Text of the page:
Julia Grey

 

 

Intaka Yakha Ngoboya Benye - A Bird Builds Its Nest With Another Bird’s Feathers Julia Grey

 

Julia Grey (BAFineArt) is a South African artist working predominantly in the medium of collage and mixed media installation. Her book Cape Town, an illustrated poem (Struik Publishing. 2005) is a full colour art journal; part travelogue and part personal manifesto involving collage, illustrations and poetry. The book is a work of self-discovery; documenting the impressions, visuals, questions and growing pains of a young person coming of age during the South African transition.

Following on from Cape Town, an illustrated poem, Julia continues to use art as a vehicle to contain emotional processing. Where that processing enters the realm of the political, Julia is interested specifically in ‘the breakdown of privilege’ as a personal narrative and requisite process for building bridges on a social level.

In Intaka yakha ngoboya benye, Julia weaves imagery suggesting the relationship between striking mineworkers in South Africa and the members of a middle/upper class who live in an economy built on the back(s) of colonialism. The work hints at the neo-colonialism that still exists in capital flight, massive income inequality and foreign control over African resources. More importantly in this instance, it highlights the remnants of imperial injustice that still exist in conversation and in personal psychology.

 

http://www.juliamarygrey.com

 

 

Artist statement.

 

I am a strong advocate for the political being personal. I am of the belief that one cannot affect macro change in a country, without that work also taking place on the level of individual psychology. I believe that if my particular demographic (white and privileged) were doing the requisite emotional work (checking privilege, looking at the Shadow, addressing shame, moving through one’s own pain and internal deficits, taking responsibility), empathy would be automatic. And if empathy were automatic, and the heart was sufficiently opened through real and humble self-inquiry, it would be impossible for a man to accept excessive financial reward for work that was suffered on the backs of those that historically and presently, gave him an undeserved sense of privilege.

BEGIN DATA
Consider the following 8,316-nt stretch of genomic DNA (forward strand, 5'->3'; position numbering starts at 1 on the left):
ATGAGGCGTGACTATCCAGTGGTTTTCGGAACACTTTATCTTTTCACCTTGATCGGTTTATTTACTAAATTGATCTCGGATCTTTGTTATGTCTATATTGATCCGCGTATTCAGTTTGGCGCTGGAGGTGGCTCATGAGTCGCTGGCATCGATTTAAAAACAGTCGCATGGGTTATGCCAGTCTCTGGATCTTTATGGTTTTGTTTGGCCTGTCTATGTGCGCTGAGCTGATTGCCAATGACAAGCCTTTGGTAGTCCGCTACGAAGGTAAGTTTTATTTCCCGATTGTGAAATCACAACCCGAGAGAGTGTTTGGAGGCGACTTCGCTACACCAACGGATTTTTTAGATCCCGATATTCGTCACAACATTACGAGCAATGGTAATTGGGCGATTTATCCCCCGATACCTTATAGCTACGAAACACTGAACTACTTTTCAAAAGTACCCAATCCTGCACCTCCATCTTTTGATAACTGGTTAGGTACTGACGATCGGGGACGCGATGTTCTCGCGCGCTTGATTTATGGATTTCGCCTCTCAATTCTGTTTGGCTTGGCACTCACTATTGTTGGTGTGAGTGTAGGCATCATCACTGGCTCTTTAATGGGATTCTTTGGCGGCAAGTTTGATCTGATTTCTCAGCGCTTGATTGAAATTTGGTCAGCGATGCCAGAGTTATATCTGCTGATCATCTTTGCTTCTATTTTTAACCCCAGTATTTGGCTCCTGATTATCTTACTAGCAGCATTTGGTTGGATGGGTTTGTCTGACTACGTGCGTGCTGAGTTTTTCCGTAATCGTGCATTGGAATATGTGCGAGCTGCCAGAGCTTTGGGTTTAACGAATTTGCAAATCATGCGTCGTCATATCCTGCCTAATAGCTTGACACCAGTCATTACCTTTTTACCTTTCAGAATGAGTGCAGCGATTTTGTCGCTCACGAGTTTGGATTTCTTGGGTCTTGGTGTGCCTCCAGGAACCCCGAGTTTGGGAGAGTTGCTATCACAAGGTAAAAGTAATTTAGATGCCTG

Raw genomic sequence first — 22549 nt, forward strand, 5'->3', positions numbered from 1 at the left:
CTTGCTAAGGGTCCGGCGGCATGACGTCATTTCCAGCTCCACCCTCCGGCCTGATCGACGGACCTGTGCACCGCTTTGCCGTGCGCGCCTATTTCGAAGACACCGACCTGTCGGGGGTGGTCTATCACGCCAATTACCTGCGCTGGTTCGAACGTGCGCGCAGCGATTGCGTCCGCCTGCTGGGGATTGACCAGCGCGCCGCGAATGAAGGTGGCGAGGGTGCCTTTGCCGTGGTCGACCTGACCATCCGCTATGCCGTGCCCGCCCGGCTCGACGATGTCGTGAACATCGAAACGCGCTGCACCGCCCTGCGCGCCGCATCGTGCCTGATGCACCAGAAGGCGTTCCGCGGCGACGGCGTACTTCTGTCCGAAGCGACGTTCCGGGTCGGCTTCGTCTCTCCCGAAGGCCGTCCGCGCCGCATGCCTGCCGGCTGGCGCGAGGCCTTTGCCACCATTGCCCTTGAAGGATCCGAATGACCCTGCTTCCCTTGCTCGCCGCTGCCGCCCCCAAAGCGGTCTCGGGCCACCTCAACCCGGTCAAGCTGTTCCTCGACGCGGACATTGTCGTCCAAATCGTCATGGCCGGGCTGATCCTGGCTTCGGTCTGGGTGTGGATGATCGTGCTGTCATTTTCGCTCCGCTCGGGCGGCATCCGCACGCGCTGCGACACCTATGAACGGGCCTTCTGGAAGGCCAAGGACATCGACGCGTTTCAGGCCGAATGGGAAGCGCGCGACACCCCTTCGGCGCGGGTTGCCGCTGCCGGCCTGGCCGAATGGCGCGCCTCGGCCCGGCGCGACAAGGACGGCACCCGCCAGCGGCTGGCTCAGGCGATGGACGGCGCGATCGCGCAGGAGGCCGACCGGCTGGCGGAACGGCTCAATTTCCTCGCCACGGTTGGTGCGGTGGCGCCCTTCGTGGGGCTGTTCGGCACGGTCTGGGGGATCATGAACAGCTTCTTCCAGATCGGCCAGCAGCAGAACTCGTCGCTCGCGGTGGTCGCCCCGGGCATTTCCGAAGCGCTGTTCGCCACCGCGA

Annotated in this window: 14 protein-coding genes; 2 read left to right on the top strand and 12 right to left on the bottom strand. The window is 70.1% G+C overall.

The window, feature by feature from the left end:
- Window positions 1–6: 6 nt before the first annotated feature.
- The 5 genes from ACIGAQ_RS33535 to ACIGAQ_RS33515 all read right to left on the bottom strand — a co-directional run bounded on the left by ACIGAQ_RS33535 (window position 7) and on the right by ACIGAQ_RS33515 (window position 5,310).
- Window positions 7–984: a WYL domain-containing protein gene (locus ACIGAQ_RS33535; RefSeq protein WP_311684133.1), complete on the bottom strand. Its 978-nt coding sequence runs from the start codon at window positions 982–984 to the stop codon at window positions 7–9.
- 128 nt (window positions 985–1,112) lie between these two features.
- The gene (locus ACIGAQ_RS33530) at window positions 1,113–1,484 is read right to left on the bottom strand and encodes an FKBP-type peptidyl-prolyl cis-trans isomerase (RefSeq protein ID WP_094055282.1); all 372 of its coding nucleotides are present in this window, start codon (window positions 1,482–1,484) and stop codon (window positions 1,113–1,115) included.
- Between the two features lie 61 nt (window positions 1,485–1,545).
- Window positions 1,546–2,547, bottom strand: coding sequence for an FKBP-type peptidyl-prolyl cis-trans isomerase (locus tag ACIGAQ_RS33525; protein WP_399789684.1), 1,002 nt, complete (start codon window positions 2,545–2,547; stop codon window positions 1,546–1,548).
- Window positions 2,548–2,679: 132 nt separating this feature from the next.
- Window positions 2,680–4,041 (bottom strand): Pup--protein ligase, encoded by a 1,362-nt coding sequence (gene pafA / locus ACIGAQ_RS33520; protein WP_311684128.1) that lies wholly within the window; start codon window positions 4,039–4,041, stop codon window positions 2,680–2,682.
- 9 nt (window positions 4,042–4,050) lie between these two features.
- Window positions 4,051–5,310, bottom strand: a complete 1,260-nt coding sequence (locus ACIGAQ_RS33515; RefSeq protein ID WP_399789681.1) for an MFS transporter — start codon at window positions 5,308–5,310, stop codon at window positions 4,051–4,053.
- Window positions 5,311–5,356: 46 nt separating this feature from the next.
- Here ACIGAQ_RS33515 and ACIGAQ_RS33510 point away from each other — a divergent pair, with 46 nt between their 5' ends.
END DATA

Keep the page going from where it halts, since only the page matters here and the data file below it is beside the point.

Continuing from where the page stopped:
In the wake of the Marikana massacre of August 2012, where 34 striking miners who worked for British-owned Lonmin platinum mine were killed by police forces, miners downed tools again for five months in 2014, asking for a living wage of R12 500/ 850€ (the longest strike in the history of democratic South Africa). For many members of a South African and foreign middle/upper class, perceptions of the strike begin and end with a homogenous visual of mineworkers, the likes of which one would see in television footage. Accompanying this picture, one finds blanket statements about the nation’s economy and the perceived impossibility of the strike having ever reached its target – that the demands of the working class were simply unsustainable.

 

In May 2014, 3 mineworkers took to the road to try and change the perceptions of the strike held by ordinary South Africans. In a bar in Observatory, Cape Town, I felt a shift in my own limited perceptions (and in those around me) as I listened to the individual stories and hardships endured by these men. The event brought together members of South Africa’s working class and intellectuals/students/creative-types in a relaxed space where there was room to share and discuss. In essence, the empathy generated in this space became a bridge and it is in this bridge, that I am particularly interested. In my mind, if our country is to move forward with significant policy that will bridge the socio-economic gulf we have inherited, the emotional ground needs to be prepared for that policy to land. It must be seen as crucial, not just for the country but for the Self/Psyche/Soul of every individual that this gulf is addressed, and soon. As one audience member stated on the fore-mentioned evening, it is important that the blame for Marikana does not just circle between police, government, mining company and union, but also be seen as the fault of a system to which we all knowingly subscribe.

 

 

 

 

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